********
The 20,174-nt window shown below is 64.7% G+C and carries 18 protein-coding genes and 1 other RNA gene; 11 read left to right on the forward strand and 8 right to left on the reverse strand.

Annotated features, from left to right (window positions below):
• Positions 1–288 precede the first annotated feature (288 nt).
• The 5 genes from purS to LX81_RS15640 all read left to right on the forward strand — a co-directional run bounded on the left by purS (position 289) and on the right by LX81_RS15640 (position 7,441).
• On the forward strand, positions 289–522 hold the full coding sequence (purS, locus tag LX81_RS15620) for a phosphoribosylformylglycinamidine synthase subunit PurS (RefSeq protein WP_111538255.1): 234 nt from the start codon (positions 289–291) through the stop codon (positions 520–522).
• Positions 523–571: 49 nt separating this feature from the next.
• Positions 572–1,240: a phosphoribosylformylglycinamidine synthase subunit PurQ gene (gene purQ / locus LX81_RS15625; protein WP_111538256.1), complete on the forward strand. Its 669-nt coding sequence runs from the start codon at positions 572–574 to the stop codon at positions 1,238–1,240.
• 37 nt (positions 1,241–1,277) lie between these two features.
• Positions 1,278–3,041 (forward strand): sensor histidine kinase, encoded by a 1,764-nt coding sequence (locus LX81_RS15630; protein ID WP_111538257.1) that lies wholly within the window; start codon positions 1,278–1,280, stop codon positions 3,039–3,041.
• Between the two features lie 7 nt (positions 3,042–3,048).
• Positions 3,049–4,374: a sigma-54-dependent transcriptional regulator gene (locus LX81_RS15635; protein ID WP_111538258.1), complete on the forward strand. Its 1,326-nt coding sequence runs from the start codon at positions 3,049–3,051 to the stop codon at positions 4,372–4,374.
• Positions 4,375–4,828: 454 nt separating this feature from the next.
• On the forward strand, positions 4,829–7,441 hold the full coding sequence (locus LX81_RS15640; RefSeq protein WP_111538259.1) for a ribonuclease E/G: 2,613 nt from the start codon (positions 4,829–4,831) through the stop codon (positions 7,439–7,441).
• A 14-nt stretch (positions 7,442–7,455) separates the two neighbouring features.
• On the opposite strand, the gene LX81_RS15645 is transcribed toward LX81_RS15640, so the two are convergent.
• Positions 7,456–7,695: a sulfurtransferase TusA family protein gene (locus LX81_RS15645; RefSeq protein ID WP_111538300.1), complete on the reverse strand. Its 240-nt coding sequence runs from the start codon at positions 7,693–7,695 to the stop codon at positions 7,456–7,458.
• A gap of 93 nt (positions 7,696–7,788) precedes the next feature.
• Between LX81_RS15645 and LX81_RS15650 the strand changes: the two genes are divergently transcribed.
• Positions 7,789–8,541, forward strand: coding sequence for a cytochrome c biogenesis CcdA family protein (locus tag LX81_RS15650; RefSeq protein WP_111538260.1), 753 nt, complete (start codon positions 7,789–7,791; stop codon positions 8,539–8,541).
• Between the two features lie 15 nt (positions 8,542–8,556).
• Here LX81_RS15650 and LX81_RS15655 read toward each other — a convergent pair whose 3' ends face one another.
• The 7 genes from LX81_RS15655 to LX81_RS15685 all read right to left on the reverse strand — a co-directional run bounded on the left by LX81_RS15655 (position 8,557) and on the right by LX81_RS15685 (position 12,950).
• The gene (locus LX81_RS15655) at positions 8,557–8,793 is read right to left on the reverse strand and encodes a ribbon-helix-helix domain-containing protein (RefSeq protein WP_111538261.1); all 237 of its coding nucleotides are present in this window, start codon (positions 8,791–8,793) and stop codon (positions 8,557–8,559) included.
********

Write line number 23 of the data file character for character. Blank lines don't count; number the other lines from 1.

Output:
• The gene (locus LX81_RS15655) at positions 8,557–8,793 is read right to left on the reverse strand and encodes a ribbon-helix-helix domain-containing protein (RefSeq protein WP_111538261.1); all 237 of its coding nucleotides are present in this window, start codon (positions 8,791–8,793) and stop codon (positions 8,557–8,559) included.